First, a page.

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What to Bring

Required Items

Camping gear: sleeping bag, pad, tent/tarp, water bottles (enough for 2-3 liters), personal dishes & eating utensils (there is NEST kitchen gear and a stove), head lamp, knife, lighter and anything else that you would bring to be able to camp and be comfortable.

Sturdy hiking boots/shoes with firm sole for climbing: You can bring sandals or other comfortable foot wear for putting on after climbing.  Do not expect to climb in sandals or street shoes.  Only hobbits climb bare foot.

Compass :  you will need this to be able to navigate in the woods, even a $10 compass will do the trick to keep you oriented and not lost.

Day pack: A book bag or bike messenger bag for going out to the forest for the day as you will need to bring a lunch, water and other items besides the group climbing gear.

Clothing:  comfortable clothes appropriate for hiking and climbing in the Pacific North West.  So layers, long pants, Rain gear (rain jacket, rain pants, pancho).  Pants are a must, especially in some areas where poison oak is prevalent.  Pants and long sleeves help to prevent poison oak rashes. If you wear shorts or a dress your legs will get scratched up and be exposed to poison oak.  The Pacific Northwest weather can range from sweltering heat to rain and cold.  Having a wide range of clothing is advisable.

Toiletries:  Bring only biodegradable soap and natural health care products that won’t end up harming the wildlife and water in the area.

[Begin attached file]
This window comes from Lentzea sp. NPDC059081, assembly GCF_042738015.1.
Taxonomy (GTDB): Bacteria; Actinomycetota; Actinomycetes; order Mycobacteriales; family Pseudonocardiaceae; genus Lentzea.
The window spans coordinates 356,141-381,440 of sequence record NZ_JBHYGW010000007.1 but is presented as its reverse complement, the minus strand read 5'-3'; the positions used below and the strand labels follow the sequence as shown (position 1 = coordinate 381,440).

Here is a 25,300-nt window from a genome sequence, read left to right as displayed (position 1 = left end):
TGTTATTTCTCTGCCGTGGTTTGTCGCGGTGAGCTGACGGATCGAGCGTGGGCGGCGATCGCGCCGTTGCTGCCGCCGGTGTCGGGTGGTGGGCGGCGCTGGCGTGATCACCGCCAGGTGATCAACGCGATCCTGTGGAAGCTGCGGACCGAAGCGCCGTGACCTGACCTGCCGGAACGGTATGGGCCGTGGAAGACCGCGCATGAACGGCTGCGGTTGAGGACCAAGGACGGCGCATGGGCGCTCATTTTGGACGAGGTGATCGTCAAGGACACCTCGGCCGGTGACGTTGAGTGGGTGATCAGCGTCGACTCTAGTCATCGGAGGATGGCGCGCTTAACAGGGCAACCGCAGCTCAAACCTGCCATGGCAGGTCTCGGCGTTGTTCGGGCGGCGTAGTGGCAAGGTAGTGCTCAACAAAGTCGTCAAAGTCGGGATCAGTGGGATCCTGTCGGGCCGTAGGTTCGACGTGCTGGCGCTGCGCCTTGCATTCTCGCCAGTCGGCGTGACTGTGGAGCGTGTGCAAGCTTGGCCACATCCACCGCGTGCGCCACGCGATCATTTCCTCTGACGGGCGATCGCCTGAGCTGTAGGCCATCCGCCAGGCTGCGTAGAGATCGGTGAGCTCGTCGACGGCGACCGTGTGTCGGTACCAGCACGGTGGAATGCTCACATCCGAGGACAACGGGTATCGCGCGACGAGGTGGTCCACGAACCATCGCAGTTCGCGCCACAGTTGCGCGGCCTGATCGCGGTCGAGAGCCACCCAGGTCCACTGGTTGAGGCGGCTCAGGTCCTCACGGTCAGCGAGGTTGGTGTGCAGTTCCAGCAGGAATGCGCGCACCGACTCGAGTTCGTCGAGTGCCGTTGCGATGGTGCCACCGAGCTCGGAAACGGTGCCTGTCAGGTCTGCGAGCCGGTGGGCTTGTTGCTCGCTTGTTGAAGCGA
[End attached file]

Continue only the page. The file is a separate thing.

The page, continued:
Some recommended items:

Climbing gloves:  Bike gloves work great or thin tight fitting leather gloves. If you don’t do a lot of manual labor, your hands will blister after your 1st climb.

Climbing helmet:  Not absolutely necessary as we have campaign helmets,  but it’s always nice to bring your own if you own one.

Binoculars:  to see wildlife and to inspect arboreal structures.

Climbing gear:  while  we have plenty of group gear for people who don’t have their own, if you do posses climbing gear you can bring it if you prefer climbing with your own set up.

Camera:  there are NEST cameras to take pictures of tree vole nests, but if you have an extra one it frees up the NEST camera.

GPS:  We can load the unit boundaries and waypoints on your GPS so you will never get lost 🙂

Toilet paper:  Please bring the most responsibly sourced kind.

If you can bring food to share it is always greatly appreciated. (local/organic preferred, when possible). We typically cook and eat meals together. Our communal kitchen is mostly vegetarian/vegan. We try to accommodate food allergies, but it is never a bad idea to bring some of your own food if you have special dietary needs. Most of our food supply consists of donated organic produce and bulk goods. If there are any food items you want to make sure to have either for yourself or to share (e.g. coffee, hot sauce, anything else) please bring those items.

What not to bring:

Dogs:  Dogs can spread certain diseases to wildlife and we discourage the introduction of domesticated animals in nature.  Also, we like to observe wildlife and dogs often chase, harass and/or kill wildlife.  Dogs also do not bury their excrement thus creating a sanitary hazard.  If you cannot have some watch your 4 legged friend while you come to the woods please contact us in advance.

Oppressive behavior:  We strive to camp and work together in an environment free of racism, sexism, homophobia or any other behavior that is oppressive in nature.  Violence and any form of aggression (even micro aggressions) won’t be tolerated and is grounds for getting told to leave.


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